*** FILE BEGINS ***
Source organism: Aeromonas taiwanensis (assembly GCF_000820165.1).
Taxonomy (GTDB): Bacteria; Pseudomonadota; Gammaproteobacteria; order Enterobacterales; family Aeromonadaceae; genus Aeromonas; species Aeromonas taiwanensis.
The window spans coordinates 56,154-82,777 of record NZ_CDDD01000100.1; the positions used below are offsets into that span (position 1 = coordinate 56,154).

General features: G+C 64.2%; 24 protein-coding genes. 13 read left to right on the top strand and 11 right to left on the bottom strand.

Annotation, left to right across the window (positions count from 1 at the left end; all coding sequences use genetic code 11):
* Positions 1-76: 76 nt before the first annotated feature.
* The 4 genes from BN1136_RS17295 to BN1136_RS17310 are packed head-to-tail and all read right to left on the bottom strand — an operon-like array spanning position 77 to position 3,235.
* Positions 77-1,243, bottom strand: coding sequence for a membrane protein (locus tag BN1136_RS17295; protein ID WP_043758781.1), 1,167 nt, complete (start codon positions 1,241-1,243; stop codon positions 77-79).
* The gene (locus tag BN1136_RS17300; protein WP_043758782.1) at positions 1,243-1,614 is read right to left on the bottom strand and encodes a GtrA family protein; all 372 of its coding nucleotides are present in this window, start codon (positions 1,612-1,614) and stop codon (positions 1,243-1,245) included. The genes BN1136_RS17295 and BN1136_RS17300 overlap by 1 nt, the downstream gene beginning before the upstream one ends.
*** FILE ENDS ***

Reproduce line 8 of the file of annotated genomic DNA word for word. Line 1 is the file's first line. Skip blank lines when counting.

* Positions 77-1,243, bottom strand: coding sequence for a membrane protein (locus tag BN1136_RS17295; protein ID WP_043758781.1), 1,167 nt, complete (start codon positions 1,241-1,243; stop codon positions 77-79).